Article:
Jeff Sessions orders review of gun background check system



WASHINGTON (Reuters) – U.S. Attorney General Jeff Sessions on Wednesday ordered a review of a government database used for background checks on gun buyers, after a man who killed 26 people in a Texas church was left off the system despite having a criminal record.

U.S. Attorney General Jeff Sessions waits to speak at the Federalist Society’s 2017 National Lawyers Convention in Washington, U.S., November 17, 2017. REUTERS/Joshua Roberts

Sessions said the Nov. 5 shooting in Sutherland Springs, Texas, by Devin Kelley, a former Air Force serviceman who had a 2012 conviction for domestic assault, showed that not all the necessary information was being added to the National Instant Criminal Background Check System, or NICS.

In a statement, Sessions said he was directing the Federal Bureau of Investigation and the Bureau of Alcohol, Tobacco, Firearms and Explosives “to do a comprehensive review of the NICS and report back to me the steps we can take to ensure that those who are prohibited from purchasing firearms are prevented from doing so.”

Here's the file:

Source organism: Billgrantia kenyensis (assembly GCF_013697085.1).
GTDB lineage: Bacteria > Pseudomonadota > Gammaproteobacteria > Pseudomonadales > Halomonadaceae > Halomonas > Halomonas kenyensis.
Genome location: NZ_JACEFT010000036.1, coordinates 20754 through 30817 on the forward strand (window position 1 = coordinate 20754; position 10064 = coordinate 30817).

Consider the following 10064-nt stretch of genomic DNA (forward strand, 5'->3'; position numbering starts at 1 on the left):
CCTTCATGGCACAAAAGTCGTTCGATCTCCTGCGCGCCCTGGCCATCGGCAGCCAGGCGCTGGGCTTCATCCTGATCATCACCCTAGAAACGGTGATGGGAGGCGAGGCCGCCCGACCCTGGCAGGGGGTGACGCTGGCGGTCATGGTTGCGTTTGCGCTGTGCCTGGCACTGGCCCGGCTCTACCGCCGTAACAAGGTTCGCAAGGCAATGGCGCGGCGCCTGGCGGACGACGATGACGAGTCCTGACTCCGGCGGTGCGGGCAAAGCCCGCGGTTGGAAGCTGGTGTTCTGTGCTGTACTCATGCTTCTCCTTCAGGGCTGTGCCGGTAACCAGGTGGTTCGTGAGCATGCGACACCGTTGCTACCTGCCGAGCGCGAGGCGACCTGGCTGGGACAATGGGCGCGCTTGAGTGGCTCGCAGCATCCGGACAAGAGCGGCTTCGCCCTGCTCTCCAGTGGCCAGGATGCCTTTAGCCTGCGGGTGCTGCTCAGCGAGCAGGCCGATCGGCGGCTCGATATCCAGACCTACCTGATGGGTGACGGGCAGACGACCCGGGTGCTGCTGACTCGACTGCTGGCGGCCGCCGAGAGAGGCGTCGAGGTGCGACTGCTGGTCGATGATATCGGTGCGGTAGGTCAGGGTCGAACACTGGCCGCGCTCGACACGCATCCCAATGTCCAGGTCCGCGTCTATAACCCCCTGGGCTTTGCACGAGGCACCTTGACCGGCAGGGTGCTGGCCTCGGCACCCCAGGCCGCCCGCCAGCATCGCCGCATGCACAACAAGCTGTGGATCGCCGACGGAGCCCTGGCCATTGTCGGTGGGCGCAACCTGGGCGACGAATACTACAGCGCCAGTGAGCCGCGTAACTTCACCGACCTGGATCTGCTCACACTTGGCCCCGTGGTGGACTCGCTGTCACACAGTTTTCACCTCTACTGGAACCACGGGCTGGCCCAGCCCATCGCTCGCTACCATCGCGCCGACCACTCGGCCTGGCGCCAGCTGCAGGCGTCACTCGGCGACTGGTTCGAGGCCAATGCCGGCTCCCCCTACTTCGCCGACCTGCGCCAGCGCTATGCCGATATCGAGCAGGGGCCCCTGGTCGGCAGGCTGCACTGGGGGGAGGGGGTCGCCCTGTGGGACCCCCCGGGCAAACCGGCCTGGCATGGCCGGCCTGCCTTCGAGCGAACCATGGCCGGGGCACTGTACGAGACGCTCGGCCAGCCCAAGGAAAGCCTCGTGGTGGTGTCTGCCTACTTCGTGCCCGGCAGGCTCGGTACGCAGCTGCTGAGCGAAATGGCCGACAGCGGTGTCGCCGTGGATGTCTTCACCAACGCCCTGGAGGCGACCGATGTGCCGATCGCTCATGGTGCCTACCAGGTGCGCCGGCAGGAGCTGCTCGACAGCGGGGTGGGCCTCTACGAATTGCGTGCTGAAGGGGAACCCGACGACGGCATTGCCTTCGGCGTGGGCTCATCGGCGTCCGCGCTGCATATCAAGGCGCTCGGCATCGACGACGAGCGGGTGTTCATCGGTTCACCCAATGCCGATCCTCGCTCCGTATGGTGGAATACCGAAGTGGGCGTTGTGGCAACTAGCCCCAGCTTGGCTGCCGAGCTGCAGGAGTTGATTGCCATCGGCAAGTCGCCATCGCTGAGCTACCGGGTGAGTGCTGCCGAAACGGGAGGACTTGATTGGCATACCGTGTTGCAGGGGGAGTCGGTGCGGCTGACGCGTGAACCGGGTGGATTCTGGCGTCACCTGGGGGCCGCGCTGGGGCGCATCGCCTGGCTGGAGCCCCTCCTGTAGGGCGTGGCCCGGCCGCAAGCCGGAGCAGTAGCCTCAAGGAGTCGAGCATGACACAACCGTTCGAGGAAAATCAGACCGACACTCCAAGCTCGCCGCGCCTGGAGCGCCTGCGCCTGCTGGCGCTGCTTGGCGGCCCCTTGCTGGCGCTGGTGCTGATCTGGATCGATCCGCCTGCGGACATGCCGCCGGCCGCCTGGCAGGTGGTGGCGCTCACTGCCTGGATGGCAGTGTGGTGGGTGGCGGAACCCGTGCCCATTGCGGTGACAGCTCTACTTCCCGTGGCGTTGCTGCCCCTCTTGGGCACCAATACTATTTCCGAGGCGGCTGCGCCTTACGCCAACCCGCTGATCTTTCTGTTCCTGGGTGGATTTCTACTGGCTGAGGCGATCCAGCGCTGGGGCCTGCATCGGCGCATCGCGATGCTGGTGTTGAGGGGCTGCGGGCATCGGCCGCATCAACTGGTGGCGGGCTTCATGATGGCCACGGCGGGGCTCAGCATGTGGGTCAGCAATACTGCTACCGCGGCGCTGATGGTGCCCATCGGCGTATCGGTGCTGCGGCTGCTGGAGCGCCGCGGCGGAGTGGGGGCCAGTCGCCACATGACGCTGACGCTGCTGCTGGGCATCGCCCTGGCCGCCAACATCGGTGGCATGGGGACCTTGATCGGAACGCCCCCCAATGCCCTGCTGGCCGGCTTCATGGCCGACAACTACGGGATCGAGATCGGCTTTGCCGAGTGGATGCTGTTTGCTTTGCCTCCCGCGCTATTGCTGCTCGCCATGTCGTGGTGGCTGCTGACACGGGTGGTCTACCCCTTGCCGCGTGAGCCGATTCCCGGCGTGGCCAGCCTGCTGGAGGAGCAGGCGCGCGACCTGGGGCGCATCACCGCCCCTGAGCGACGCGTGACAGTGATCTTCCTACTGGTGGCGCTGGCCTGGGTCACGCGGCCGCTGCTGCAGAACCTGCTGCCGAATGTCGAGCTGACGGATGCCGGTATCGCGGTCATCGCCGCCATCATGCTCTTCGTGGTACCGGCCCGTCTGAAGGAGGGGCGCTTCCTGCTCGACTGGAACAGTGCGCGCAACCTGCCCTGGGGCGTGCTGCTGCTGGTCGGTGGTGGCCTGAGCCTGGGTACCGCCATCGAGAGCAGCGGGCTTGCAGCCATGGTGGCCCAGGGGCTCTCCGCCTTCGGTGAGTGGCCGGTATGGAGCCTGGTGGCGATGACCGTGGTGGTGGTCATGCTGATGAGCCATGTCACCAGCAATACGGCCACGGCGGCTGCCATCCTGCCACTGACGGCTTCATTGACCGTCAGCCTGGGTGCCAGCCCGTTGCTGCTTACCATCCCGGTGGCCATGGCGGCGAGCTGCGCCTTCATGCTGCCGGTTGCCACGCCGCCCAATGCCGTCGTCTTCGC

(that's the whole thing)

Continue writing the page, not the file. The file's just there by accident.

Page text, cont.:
Kelley was found guilty by an Air Force court-martial in 2012 of assaulting his first wife and a stepson. Federal law prohibits anyone from selling a gun to someone who has been convicted of a crime involving domestic violence against a spouse or child.

The Air Force has said it failed to provide information as required about Kelley’s criminal history to the FBI’s criminal database.

Sessions said he was directing the FBI and ATF to determine if the Defense Department and other government agencies were properly reporting information to the database.

Kelley, who killed himself during a getaway attempt after the shooting, bought guns from a store in Texas in 2016 and 2017, although it is not clear whether those were the weapons used in the massacre.

The U.S. House of Representatives Armed Services Committee said earlier this month it would investigate the Air Force’s failure to notify the FBI of Kelley’s criminal record.

U.S. Senator John Cornyn of Texas, the No. 2 Republican in the chamber, said he planned to introduce legislation to ensure that federal agencies put required criminal records into the database.

Reporting by Eric Beech; Editing by Peter Cooney

Our Standards:The Thomson Reuters Trust Principles.


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